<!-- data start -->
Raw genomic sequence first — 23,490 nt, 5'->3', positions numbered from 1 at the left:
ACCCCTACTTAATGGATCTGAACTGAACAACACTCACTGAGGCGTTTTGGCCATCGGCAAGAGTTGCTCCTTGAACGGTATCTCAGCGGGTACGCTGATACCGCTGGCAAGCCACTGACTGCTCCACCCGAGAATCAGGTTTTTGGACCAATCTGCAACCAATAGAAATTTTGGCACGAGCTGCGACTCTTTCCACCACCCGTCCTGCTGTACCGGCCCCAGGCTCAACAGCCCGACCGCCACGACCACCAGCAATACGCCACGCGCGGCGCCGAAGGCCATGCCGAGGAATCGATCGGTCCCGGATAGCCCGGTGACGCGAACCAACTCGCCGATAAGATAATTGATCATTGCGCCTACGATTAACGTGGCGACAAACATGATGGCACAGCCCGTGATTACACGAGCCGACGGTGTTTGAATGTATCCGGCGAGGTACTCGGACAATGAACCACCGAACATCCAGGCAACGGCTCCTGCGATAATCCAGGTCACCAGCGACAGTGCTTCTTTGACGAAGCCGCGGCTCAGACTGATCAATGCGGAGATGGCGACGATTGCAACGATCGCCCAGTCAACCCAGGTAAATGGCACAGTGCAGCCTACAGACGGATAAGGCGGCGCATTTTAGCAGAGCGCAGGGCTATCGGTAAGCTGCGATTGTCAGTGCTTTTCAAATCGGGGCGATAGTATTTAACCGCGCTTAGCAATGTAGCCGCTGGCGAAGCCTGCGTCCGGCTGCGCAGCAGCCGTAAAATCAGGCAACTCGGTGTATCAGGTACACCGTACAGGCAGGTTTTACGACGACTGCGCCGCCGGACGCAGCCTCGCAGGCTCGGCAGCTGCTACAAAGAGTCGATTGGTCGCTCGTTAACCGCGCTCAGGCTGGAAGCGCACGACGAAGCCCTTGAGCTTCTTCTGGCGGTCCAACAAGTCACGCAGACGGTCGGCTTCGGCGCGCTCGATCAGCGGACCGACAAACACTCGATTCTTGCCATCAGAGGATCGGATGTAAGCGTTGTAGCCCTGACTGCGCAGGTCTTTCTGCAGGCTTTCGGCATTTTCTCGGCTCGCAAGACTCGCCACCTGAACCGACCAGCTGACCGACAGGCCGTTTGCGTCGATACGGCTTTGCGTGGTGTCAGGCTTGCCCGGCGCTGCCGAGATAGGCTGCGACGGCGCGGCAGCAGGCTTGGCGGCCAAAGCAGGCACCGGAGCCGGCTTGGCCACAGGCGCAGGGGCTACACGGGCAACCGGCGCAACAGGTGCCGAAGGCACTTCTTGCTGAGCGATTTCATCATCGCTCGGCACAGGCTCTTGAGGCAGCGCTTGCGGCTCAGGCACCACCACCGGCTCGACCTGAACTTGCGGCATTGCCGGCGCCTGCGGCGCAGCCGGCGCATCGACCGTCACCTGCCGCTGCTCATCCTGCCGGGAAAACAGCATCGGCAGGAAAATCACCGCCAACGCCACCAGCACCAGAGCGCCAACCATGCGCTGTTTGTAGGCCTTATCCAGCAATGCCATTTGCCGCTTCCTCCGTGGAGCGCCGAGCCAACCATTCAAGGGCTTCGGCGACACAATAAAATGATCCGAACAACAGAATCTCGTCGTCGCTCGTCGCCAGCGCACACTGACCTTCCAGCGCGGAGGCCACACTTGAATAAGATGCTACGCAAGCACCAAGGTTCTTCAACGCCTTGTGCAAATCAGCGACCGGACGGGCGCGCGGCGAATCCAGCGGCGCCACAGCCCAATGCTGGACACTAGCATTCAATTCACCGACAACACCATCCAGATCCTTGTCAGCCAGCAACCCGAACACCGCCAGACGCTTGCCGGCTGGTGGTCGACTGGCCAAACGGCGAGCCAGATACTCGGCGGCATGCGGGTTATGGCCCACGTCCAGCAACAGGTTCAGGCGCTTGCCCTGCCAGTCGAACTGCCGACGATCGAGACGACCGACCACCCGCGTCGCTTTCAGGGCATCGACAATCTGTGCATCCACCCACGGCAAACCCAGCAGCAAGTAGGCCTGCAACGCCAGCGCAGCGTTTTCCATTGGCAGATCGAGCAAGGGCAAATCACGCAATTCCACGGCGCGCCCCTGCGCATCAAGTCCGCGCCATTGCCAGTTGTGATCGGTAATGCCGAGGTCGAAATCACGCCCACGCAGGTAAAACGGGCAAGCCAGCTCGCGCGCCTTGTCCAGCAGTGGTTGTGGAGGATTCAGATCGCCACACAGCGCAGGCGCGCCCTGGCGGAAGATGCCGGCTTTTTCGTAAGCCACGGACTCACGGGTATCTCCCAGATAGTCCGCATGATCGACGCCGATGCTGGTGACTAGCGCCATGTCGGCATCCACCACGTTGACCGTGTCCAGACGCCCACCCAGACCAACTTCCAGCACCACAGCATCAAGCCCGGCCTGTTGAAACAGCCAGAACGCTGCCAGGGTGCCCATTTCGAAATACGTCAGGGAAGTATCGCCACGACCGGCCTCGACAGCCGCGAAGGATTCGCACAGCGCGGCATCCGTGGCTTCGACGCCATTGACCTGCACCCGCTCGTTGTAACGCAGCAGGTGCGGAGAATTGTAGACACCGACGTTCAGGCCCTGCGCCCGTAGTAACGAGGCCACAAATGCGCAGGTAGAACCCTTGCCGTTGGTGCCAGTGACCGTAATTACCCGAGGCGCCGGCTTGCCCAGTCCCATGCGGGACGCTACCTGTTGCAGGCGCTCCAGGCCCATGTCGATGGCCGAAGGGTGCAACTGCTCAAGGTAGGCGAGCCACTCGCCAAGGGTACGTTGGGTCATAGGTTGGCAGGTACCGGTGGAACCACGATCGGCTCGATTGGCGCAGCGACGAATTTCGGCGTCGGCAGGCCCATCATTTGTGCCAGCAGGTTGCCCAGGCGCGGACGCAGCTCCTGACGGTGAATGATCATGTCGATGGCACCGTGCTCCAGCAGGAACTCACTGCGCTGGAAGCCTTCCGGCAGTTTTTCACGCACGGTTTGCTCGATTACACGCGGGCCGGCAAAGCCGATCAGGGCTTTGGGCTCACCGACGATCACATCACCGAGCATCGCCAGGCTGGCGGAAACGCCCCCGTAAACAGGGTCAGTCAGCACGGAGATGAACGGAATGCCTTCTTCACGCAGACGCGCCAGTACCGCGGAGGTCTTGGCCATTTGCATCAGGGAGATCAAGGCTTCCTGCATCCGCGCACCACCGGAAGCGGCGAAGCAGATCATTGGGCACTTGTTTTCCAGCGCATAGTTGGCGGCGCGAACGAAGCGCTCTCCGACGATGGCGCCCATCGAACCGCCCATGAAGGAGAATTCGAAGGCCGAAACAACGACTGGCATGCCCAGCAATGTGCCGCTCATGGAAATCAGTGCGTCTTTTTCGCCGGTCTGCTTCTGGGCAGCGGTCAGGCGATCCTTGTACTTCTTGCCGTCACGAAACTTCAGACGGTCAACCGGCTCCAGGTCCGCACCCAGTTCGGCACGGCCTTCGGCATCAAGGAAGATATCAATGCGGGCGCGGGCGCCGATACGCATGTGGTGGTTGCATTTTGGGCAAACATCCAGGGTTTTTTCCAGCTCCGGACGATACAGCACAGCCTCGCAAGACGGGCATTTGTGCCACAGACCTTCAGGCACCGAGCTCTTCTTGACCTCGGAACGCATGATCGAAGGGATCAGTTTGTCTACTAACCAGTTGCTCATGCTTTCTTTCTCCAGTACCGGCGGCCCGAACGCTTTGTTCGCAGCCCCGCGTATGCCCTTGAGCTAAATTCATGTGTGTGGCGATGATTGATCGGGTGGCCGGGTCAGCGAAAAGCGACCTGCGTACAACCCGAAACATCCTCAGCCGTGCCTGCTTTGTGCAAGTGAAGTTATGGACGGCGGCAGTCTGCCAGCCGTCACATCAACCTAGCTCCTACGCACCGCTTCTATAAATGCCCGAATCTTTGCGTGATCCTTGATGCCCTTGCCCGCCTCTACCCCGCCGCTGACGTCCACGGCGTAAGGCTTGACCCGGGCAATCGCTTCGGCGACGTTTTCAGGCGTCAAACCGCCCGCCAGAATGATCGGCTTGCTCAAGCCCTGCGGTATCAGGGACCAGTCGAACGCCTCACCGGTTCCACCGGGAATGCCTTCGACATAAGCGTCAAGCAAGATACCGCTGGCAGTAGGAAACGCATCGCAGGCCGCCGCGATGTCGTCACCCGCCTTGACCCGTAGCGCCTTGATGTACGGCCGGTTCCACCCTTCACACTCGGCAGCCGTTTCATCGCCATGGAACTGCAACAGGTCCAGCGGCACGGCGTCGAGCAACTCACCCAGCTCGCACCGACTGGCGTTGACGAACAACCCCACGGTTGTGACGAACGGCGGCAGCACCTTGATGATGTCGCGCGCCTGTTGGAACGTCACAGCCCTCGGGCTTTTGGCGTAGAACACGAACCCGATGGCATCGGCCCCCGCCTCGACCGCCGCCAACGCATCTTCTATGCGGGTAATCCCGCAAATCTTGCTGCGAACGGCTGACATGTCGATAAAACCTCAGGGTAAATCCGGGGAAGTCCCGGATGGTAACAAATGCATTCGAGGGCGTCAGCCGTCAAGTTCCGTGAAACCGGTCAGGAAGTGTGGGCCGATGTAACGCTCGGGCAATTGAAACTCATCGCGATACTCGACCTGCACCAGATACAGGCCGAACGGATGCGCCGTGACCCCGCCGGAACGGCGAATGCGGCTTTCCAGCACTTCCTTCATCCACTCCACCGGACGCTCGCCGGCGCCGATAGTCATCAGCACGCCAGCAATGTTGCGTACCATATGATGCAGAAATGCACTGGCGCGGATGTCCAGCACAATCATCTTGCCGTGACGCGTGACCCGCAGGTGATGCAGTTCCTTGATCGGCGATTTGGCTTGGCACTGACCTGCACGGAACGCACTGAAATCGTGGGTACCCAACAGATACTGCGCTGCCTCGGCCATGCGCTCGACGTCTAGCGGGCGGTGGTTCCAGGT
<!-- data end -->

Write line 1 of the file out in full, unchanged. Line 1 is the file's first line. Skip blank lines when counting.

Raw genomic sequence first — 23,490 nt, 5'->3', positions numbered from 1 at the left: